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10.03 Esophagus

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  1. Characteristics
    1. Posterior to trachea
    2. Connects laryngopharynx to stomach
      1. Gastroesophageal Junction
    3. Pierces through diaphragm
  2. Function
    1. Conduction of food and drink from the mouth to the stomach
    2. Uses smooth muscle, peristalsis

Nursing Points


  1. Tissue layers
    1. Outer layer
      1. Tunica adventitia (above diaphragm)
        1. WFCT
      2. Tunica serosa (below diaphragm)
        1. Serous membrane
    2. Tunica muscularis
      1. Made of two muscle layers
        1. Outer longitudinal muscle layer
        2. Inner circular muscle layer
      2. Location in esophagus
        1. Upper 1/3  is skeletal muscle
        2. Middle 1/3 is mixed skeletal and smooth muscle
        3. Lower 1/3 is smooth muscle
    3. Tunica submucosa
      1. Areolar CT
      2. Connects tunica muscularis to inner lining
    4. Tunica mucosa
      1. Mucous membrane
      2. Stratified squamous epithelium
  2. The muscle layers work together to propel food from the oropharynx to the stomach
    1. Peristalsis


Betts, J.G., et al. (2017). Anatomy and physiology. Houston, TX: OpenStax, Rice University. Retrieved from

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Video Transcript

In this lesson, we are going to take a look at the esophagus.

To get started the first thing you need to know is that the esophagus is a tube that connects via laryngopharynx to the stomach. It’s the main tube that food travels from after you eat it and it goes into your stomach. The way it works is that it’s it’s back behind the trachea so posterior to it, and food is moved down through the GI tract by the process of peristalsis.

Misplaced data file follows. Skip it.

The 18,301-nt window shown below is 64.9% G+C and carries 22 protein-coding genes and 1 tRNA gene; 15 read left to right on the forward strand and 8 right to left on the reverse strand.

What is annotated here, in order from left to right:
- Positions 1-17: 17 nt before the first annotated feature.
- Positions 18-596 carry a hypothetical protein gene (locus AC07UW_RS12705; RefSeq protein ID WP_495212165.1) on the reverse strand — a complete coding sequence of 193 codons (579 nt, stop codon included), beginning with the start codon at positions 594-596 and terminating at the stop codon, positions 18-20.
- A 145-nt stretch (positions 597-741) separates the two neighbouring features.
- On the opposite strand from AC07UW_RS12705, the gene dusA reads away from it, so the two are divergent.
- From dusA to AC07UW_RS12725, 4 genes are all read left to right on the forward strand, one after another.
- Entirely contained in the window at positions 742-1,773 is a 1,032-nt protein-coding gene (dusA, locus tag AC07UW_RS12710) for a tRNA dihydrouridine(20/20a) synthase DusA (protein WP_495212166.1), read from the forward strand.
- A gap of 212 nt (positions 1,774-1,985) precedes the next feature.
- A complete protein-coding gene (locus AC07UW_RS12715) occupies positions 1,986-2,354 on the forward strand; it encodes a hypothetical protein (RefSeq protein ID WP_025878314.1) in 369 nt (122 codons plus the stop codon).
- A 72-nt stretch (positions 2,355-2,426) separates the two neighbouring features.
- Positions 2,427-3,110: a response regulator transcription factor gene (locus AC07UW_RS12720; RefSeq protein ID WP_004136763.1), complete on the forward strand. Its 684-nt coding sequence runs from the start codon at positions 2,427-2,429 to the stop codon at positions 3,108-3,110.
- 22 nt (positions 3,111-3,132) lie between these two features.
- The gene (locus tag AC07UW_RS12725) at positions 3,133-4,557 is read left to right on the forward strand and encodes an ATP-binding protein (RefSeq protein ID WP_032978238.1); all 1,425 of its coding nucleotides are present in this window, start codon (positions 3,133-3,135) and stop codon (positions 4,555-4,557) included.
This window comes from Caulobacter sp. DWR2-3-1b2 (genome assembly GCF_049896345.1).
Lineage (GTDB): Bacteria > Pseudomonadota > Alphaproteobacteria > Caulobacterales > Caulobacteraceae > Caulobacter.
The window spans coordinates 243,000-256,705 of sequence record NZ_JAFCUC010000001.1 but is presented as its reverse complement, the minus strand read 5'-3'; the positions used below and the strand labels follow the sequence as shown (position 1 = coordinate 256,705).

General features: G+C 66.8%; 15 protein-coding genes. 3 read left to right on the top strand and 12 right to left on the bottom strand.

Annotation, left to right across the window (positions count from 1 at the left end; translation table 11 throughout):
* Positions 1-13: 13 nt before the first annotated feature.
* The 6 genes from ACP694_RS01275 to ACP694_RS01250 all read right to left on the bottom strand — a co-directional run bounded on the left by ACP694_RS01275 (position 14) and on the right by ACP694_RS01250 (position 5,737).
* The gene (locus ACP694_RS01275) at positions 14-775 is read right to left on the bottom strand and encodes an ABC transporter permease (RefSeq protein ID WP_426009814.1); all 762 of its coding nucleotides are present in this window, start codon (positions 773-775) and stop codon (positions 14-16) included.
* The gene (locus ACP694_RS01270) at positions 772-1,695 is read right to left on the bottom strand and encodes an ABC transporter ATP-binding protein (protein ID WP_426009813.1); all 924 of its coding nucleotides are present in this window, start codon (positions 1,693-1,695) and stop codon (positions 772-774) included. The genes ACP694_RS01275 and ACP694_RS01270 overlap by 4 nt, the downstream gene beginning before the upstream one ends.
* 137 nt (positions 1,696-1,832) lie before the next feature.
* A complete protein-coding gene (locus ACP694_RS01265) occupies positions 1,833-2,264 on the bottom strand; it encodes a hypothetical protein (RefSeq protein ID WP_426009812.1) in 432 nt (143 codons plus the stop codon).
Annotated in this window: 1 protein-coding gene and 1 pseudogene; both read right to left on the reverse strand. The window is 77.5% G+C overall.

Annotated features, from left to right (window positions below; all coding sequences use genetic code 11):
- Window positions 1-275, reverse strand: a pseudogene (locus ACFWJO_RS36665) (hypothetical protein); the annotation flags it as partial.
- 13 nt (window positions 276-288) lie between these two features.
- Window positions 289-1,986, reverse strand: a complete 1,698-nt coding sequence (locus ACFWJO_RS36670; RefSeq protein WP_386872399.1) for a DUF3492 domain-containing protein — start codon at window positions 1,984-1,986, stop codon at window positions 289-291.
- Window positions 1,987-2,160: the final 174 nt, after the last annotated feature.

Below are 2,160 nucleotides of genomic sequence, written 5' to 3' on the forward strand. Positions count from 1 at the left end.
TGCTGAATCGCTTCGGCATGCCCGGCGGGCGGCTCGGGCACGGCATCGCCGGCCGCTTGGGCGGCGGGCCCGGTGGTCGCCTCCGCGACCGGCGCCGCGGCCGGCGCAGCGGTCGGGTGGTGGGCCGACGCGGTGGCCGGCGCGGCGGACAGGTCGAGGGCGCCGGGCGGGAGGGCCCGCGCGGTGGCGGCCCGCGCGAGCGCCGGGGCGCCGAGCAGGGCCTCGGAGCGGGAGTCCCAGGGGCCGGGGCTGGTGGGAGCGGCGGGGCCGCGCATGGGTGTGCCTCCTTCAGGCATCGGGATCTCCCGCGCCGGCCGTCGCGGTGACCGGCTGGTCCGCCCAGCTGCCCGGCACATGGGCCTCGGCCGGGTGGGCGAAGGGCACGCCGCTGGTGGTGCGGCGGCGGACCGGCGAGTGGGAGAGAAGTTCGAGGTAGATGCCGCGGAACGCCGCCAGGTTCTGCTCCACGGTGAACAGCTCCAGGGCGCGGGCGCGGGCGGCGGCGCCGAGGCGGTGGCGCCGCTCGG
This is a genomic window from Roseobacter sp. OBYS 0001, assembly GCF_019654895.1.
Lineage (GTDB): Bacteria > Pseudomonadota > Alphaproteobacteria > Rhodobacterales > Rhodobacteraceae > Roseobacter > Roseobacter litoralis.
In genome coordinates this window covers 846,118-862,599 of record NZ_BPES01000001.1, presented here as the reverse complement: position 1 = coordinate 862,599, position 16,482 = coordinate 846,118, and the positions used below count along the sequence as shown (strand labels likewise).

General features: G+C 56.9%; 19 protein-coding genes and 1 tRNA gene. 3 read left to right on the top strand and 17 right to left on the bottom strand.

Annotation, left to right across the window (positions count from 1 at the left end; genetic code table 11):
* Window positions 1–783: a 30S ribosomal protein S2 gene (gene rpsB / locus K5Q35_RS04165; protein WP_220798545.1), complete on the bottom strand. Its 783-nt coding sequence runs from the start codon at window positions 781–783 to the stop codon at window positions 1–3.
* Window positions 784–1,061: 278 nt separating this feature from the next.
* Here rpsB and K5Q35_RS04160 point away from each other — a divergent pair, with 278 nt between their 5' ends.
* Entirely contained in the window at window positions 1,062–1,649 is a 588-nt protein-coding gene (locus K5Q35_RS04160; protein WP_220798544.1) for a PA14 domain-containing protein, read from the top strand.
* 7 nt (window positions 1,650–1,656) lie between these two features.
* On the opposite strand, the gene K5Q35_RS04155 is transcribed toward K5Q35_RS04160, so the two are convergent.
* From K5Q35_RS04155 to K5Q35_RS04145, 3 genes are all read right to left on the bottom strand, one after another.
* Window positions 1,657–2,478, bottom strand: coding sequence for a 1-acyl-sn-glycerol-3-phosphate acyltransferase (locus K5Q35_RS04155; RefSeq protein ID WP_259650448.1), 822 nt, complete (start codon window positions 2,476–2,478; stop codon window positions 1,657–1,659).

When we talk about the structure of the esophagus, what we’re talking about is all of the layers of the esophagus itself. The esophagus is broken up into basically two divisions. So you have an area above the diaphragm, and you have an area below the diaphragm. The outermost layer is called the Tunica adventitia or the Tunica serosa. The Tunica adventitia is a white fibrous connective tissue and that’s the area above the diaphragm. So this is from the back of the mouth all the way to the diaphragm. Below the diaphragm, the outermost membrane is the Tunica serosa, and it’s a serous membrane. Just inside of that you have the muscle layer which is called the Tunica muscularis. We’re going to talk about the Tunica muscularis in just a minute because it’s really important in peristalsis.. Then you have the layer of submucosa which basically is areolar connective tissue and it connects the Tunica muscularis to the Tunica mucosa. The Tunica mucosa is the innermost layer and it’s made of a stratified squamous epithelium.

So now we have peristalsis. Peristalsis is that movement of food along the GI tract. It’s initiated by the Tunica muscularis, and there are two layers to this area of tissue. There is an outer longitudinal layer which runs the length of the esophagus, and then you have the inner circular muscle layer. Now an important thing you need to recognize is that the Tunica muscularis contains different types of muscle fibers. The upper one third, so the area closest to the head is going to be comprised of skeletal muscle. The middle one third as mixed skeletal and smooth muscle, and the lower 1/3 is smooth muscle. So that’s going to be the third near the stomach. These muscles work together to move food down the GI tract.

Okay so let’s recap.

Of the pathway that starts in the mouth and ends at the stomach.

It’s made up of four layers, the Tunica adventitia or serosa, the Tunica muscularis, the submucosa and in the mucosa.

The Tunica muscularis is made up of a circular and longitudinal muscle layers, and it also is comprised of skeletal and smooth muscle depending on the location along the esophagus you’re looking at.

And finally the Tunica muscularis, or that muscle layer is going to be the main driver of moving food down the GI tract by the process of peristalsis.
And that’s it for our lesson on it the esophagus. Make sure you check out all the resources attached to this lesson. Now, go out and be your best self today, and as always, happy nursing!